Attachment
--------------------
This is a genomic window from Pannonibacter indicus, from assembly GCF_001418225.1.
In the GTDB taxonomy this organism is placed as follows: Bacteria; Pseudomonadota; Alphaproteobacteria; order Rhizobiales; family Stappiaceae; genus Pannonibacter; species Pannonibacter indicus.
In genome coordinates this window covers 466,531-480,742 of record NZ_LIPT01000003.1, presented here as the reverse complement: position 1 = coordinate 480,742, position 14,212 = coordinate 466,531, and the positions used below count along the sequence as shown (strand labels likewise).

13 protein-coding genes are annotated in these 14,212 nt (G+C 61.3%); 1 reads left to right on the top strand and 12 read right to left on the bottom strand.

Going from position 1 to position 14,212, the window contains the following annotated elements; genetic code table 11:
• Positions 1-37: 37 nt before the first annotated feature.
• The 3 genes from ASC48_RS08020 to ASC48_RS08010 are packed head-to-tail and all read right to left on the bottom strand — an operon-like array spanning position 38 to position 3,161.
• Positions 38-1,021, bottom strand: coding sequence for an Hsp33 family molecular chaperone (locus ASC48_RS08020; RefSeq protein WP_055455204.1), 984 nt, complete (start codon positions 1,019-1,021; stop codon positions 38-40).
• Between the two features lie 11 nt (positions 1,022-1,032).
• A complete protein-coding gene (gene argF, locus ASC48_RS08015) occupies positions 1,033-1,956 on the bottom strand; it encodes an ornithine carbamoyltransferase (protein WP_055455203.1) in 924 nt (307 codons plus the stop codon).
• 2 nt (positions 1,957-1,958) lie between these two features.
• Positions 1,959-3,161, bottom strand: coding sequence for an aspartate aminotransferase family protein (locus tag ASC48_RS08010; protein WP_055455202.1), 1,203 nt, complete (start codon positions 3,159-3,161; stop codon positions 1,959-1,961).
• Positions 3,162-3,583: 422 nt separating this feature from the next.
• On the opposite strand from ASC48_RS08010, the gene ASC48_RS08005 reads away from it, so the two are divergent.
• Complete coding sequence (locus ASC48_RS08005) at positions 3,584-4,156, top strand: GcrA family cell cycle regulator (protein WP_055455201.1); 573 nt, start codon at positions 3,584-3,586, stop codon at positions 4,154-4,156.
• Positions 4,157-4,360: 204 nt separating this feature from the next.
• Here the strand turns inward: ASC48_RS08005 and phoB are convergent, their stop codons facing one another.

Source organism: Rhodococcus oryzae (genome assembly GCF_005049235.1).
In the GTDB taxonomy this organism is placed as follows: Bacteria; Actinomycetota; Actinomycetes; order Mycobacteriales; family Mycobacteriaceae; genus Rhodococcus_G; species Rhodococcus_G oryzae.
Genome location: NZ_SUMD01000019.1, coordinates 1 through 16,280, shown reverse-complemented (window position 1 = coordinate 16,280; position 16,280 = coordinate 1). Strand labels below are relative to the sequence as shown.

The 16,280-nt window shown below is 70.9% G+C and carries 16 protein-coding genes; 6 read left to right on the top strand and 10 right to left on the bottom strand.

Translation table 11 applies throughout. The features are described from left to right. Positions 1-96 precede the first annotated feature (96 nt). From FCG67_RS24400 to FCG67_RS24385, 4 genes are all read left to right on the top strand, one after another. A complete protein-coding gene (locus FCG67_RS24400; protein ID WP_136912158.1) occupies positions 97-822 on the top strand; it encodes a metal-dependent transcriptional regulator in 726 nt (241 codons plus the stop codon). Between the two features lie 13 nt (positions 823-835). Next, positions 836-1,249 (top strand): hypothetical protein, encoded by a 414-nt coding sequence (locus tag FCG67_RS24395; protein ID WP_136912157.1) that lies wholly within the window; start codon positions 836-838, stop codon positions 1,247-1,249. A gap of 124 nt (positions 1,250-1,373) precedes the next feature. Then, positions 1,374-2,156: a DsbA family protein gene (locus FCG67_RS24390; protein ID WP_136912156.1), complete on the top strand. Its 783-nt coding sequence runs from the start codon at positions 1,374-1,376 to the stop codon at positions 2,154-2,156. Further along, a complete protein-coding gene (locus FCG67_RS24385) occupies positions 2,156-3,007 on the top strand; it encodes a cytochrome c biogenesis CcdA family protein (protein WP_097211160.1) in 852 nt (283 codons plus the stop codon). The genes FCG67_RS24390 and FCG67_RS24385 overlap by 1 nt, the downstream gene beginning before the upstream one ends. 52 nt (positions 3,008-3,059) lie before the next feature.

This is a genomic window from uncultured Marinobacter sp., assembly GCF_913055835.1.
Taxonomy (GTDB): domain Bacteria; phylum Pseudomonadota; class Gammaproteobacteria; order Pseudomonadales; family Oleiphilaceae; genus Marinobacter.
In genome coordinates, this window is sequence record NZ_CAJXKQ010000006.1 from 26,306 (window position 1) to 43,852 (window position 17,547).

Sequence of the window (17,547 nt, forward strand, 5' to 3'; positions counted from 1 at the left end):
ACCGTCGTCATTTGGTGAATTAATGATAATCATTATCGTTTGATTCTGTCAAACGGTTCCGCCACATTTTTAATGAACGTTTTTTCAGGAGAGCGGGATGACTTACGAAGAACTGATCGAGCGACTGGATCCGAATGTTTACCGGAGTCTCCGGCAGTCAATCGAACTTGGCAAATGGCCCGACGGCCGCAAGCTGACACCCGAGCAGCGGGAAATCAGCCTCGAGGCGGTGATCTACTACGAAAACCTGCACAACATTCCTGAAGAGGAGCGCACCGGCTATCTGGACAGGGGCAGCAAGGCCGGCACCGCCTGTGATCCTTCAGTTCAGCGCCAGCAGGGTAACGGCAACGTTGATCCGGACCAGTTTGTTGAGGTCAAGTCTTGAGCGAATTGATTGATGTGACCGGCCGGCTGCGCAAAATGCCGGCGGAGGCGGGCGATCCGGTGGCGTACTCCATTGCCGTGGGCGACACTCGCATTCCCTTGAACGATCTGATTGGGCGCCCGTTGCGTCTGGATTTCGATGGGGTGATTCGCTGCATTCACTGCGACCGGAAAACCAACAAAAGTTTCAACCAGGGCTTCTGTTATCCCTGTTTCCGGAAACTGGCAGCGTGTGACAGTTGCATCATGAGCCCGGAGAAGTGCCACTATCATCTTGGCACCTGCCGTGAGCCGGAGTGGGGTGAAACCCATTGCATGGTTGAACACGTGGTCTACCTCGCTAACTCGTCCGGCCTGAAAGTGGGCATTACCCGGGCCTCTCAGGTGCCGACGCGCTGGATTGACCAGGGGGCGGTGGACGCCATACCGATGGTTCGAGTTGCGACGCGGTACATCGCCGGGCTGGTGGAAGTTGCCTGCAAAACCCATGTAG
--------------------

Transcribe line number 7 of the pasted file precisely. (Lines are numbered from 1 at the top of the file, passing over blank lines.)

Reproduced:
• The 3 genes from ASC48_RS08020 to ASC48_RS08010 are packed head-to-tail and all read right to left on the bottom strand — an operon-like array spanning position 38 to position 3,161.